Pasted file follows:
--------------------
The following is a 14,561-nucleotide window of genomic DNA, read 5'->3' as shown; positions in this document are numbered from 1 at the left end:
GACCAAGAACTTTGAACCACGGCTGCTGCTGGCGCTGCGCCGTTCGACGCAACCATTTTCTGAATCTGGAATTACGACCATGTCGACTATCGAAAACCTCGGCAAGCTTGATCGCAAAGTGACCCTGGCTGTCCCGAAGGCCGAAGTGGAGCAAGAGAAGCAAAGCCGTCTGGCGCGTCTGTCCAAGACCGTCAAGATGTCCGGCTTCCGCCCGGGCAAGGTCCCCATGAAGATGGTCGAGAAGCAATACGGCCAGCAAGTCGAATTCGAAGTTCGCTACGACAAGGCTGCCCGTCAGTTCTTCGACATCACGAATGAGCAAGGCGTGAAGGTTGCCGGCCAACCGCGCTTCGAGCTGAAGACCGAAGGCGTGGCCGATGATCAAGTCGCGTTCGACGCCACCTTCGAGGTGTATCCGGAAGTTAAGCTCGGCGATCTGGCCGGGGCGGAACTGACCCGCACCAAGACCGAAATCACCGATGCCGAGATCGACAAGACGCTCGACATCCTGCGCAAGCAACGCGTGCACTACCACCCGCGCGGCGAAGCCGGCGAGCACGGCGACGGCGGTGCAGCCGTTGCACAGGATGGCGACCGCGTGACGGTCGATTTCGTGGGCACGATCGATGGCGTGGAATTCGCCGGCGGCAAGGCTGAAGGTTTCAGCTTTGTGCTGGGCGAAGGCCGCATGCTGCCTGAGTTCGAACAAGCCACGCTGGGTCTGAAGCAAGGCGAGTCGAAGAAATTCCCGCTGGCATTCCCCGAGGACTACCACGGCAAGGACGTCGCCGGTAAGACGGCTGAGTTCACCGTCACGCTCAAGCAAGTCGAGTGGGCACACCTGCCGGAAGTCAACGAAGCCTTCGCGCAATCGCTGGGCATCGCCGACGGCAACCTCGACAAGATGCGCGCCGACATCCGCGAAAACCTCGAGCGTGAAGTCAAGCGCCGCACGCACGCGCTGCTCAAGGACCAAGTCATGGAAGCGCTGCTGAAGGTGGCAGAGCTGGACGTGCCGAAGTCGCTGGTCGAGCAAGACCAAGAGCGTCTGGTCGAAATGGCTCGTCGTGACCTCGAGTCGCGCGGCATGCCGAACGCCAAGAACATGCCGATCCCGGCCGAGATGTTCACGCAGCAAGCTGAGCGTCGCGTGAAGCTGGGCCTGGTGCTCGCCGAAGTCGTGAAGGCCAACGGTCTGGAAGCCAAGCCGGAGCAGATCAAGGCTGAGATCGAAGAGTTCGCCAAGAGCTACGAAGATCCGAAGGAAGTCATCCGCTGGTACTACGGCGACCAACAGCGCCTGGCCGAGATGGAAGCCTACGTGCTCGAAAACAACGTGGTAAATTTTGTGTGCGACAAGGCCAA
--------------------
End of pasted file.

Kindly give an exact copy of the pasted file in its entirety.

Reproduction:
The following is a 14,561-nucleotide window of genomic DNA, read 5'->3' as shown; positions in this document are numbered from 1 at the left end:
GACCAAGAACTTTGAACCACGGCTGCTGCTGGCGCTGCGCCGTTCGACGCAACCATTTTCTGAATCTGGAATTACGACCATGTCGACTATCGAAAACCTCGGCAAGCTTGATCGCAAAGTGACCCTGGCTGTCCCGAAGGCCGAAGTGGAGCAAGAGAAGCAAAGCCGTCTGGCGCGTCTGTCCAAGACCGTCAAGATGTCCGGCTTCCGCCCGGGCAAGGTCCCCATGAAGATGGTCGAGAAGCAATACGGCCAGCAAGTCGAATTCGAAGTTCGCTACGACAAGGCTGCCCGTCAGTTCTTCGACATCACGAATGAGCAAGGCGTGAAGGTTGCCGGCCAACCGCGCTTCGAGCTGAAGACCGAAGGCGTGGCCGATGATCAAGTCGCGTTCGACGCCACCTTCGAGGTGTATCCGGAAGTTAAGCTCGGCGATCTGGCCGGGGCGGAACTGACCCGCACCAAGACCGAAATCACCGATGCCGAGATCGACAAGACGCTCGACATCCTGCGCAAGCAACGCGTGCACTACCACCCGCGCGGCGAAGCCGGCGAGCACGGCGACGGCGGTGCAGCCGTTGCACAGGATGGCGACCGCGTGACGGTCGATTTCGTGGGCACGATCGATGGCGTGGAATTCGCCGGCGGCAAGGCTGAAGGTTTCAGCTTTGTGCTGGGCGAAGGCCGCATGCTGCCTGAGTTCGAACAAGCCACGCTGGGTCTGAAGCAAGGCGAGTCGAAGAAATTCCCGCTGGCATTCCCCGAGGACTACCACGGCAAGGACGTCGCCGGTAAGACGGCTGAGTTCACCGTCACGCTCAAGCAAGTCGAGTGGGCACACCTGCCGGAAGTCAACGAAGCCTTCGCGCAATCGCTGGGCATCGCCGACGGCAACCTCGACAAGATGCGCGCCGACATCCGCGAAAACCTCGAGCGTGAAGTCAAGCGCCGCACGCACGCGCTGCTCAAGGACCAAGTCATGGAAGCGCTGCTGAAGGTGGCAGAGCTGGACGTGCCGAAGTCGCTGGTCGAGCAAGACCAAGAGCGTCTGGTCGAAATGGCTCGTCGTGACCTCGAGTCGCGCGGCATGCCGAACGCCAAGAACATGCCGATCCCGGCCGAGATGTTCACGCAGCAAGCTGAGCGTCGCGTGAAGCTGGGCCTGGTGCTCGCCGAAGTCGTGAAGGCCAACGGTCTGGAAGCCAAGCCGGAGCAGATCAAGGCTGAGATCGAAGAGTTCGCCAAGAGCTACGAAGATCCGAAGGAAGTCATCCGCTGGTACTACGGCGACCAACAGCGCCTGGCCGAGATGGAAGCCTACGTGCTCGAAAACAACGTGGTAAATTTTGTGTGCGACAAGGCCAA